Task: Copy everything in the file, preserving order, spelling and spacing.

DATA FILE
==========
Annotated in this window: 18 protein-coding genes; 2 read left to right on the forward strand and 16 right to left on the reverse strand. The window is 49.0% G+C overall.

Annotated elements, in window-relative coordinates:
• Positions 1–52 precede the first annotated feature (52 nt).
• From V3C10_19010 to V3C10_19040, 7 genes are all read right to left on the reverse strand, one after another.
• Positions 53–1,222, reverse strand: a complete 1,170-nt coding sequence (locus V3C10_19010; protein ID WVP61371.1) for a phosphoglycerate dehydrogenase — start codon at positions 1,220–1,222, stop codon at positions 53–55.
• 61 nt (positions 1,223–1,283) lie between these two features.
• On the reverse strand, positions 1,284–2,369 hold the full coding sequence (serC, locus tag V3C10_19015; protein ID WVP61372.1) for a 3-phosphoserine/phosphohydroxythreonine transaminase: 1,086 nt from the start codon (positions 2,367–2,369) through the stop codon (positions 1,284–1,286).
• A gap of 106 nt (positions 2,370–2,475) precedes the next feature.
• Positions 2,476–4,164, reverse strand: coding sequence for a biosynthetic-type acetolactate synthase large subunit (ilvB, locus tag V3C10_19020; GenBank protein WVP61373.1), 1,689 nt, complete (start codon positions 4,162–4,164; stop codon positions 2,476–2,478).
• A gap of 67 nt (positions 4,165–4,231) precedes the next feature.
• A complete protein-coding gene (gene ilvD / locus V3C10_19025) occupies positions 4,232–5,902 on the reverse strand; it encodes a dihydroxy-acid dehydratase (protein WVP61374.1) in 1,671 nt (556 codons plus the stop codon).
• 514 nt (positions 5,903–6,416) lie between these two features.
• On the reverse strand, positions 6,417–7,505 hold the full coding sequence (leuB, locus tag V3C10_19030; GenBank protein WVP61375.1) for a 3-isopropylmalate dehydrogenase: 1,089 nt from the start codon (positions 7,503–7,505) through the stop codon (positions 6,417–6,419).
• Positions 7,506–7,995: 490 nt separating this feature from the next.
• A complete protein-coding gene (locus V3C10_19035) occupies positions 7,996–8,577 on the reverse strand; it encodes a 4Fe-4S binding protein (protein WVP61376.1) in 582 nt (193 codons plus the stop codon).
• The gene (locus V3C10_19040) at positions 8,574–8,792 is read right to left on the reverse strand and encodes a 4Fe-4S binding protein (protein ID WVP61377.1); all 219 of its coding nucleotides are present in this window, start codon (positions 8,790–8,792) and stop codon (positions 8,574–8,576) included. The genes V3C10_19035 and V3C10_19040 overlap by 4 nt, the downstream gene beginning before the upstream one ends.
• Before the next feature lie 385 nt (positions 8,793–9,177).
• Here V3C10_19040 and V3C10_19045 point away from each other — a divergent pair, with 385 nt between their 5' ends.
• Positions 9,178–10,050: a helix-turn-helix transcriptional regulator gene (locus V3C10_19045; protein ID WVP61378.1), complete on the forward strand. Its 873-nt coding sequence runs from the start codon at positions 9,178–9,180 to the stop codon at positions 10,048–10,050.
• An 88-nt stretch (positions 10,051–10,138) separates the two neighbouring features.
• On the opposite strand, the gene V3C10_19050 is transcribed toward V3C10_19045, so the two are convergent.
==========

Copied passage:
Annotated in this window: 18 protein-coding genes; 2 read left to right on the forward strand and 16 right to left on the reverse strand. The window is 49.0% G+C overall.

Annotated elements, in window-relative coordinates:
• Positions 1–52 precede the first annotated feature (52 nt).
• From V3C10_19010 to V3C10_19040, 7 genes are all read right to left on the reverse strand, one after another.
• Positions 53–1,222, reverse strand: a complete 1,170-nt coding sequence (locus V3C10_19010; protein ID WVP61371.1) for a phosphoglycerate dehydrogenase — start codon at positions 1,220–1,222, stop codon at positions 53–55.
• 61 nt (positions 1,223–1,283) lie between these two features.
• On the reverse strand, positions 1,284–2,369 hold the full coding sequence (serC, locus tag V3C10_19015; protein ID WVP61372.1) for a 3-phosphoserine/phosphohydroxythreonine transaminase: 1,086 nt from the start codon (positions 2,367–2,369) through the stop codon (positions 1,284–1,286).
• A gap of 106 nt (positions 2,370–2,475) precedes the next feature.
• Positions 2,476–4,164, reverse strand: coding sequence for a biosynthetic-type acetolactate synthase large subunit (ilvB, locus tag V3C10_19020; GenBank protein WVP61373.1), 1,689 nt, complete (start codon positions 4,162–4,164; stop codon positions 2,476–2,478).
• A gap of 67 nt (positions 4,165–4,231) precedes the next feature.
• A complete protein-coding gene (gene ilvD / locus V3C10_19025) occupies positions 4,232–5,902 on the reverse strand; it encodes a dihydroxy-acid dehydratase (protein WVP61374.1) in 1,671 nt (556 codons plus the stop codon).
• 514 nt (positions 5,903–6,416) lie between these two features.
• On the reverse strand, positions 6,417–7,505 hold the full coding sequence (leuB, locus tag V3C10_19030; GenBank protein WVP61375.1) for a 3-isopropylmalate dehydrogenase: 1,089 nt from the start codon (positions 7,503–7,505) through the stop codon (positions 6,417–6,419).
• Positions 7,506–7,995: 490 nt separating this feature from the next.
• A complete protein-coding gene (locus V3C10_19035) occupies positions 7,996–8,577 on the reverse strand; it encodes a 4Fe-4S binding protein (protein WVP61376.1) in 582 nt (193 codons plus the stop codon).
• The gene (locus V3C10_19040) at positions 8,574–8,792 is read right to left on the reverse strand and encodes a 4Fe-4S binding protein (protein ID WVP61377.1); all 219 of its coding nucleotides are present in this window, start codon (positions 8,790–8,792) and stop codon (positions 8,574–8,576) included. The genes V3C10_19035 and V3C10_19040 overlap by 4 nt, the downstream gene beginning before the upstream one ends.
• Before the next feature lie 385 nt (positions 8,793–9,177).
• Here V3C10_19040 and V3C10_19045 point away from each other — a divergent pair, with 385 nt between their 5' ends.
• Positions 9,178–10,050: a helix-turn-helix transcriptional regulator gene (locus V3C10_19045; protein ID WVP61378.1), complete on the forward strand. Its 873-nt coding sequence runs from the start codon at positions 9,178–9,180 to the stop codon at positions 10,048–10,050.
• An 88-nt stretch (positions 10,051–10,138) separates the two neighbouring features.
• On the opposite strand, the gene V3C10_19050 is transcribed toward V3C10_19045, so the two are convergent.